“Since Hayabusa has wing damage and can’t fly, this is an eating race.”

Riley and I looked at Amy thinking her habit of inhaling food would really come in handy with this raptor duel. She shook her head; “I can’t race a falcon!” she claimed. “Have you ever tried it?” I mocked, stealing her line from the sandwich showdown with Riley at lunch.

Sheepishly, she shook her head. A couple minutes later, we watched her shove orange sections into her mouth. Despite her lack of hands and little beak, Hayabusa kept up with Amy. “The falcon almost always wins,” Melissa explained, “unless she gets distracted by watching the human eat.” With juice squirting down her chin and cheeks as full as a chipmunk’s, Amy was definitely a distraction. Every museum visitor and volunteer in the vicinity watched this live entertainment go down in the amphitheatre.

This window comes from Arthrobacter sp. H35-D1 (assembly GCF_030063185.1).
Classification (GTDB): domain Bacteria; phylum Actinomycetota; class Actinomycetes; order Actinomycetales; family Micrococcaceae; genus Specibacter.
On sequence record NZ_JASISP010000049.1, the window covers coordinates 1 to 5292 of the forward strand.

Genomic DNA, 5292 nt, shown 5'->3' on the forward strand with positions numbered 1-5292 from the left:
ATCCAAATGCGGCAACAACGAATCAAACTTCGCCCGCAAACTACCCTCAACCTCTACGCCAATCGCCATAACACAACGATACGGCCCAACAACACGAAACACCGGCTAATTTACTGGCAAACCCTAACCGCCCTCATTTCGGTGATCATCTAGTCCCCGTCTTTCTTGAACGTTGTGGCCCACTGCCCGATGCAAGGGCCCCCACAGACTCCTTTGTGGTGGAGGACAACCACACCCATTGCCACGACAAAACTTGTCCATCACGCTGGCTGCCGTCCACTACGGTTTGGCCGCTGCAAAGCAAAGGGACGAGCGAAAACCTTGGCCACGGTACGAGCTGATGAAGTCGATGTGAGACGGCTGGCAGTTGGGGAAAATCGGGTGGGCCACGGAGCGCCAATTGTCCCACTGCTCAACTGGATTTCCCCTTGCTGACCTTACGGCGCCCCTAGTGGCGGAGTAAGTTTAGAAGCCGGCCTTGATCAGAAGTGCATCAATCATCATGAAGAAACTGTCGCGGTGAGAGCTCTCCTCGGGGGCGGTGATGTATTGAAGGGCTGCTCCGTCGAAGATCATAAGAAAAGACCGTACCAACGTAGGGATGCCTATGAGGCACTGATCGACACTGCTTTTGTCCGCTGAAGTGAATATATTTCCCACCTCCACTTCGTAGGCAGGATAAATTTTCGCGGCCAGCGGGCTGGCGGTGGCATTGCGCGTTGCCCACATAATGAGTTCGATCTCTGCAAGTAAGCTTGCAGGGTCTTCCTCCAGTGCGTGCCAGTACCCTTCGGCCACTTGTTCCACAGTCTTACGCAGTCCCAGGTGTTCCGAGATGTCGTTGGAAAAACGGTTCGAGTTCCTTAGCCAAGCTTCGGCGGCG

Riley was adamant that his mom had won the contest, but in the end, the race was declared a tie.

Investing in souvenirs and an unexpected surprise

A close-up photo of talons on the gloved arm of a volunteer at Buffalo Bill Center of the West in Cody, Wyoming

I would have paid $100 for instant replay of the race, but in the end, we spent our money at the Center’s Museum Store. Riley, still in awe of Hayabusa, picked out a book titled, Peregrine Falcon. He immediately recognized the author and ran over to find her.

As Melissa happily signed the book for him, she suggested we check out the store’s Birds of Prey of the West field guide which could help us identify the birds we’d see—albeit, at a greater distance—in Yellowstone. The Center is unique in that its raptor program only features birds native to the Greater Yellowstone Ecosystem. The Center has nine birds: red-tailed hawk, peregrine falcon, American kestrel, great horned owl, short-eared owl, bald eagle, golden eagle, northern saw-whet owl, and turkey vulture.

A close-up photo of talons on the gloved arm of a volunteer at Buffalo Bill Center of the West in Cody, Wyoming

I recoiled when I learned about that last one. All I knew about vultures had come from watching them symbolize death on the big screen. They seemed like repulsive creatures. “I’m not sure about vultures,” I declared, unable to hide the disgust in my voice.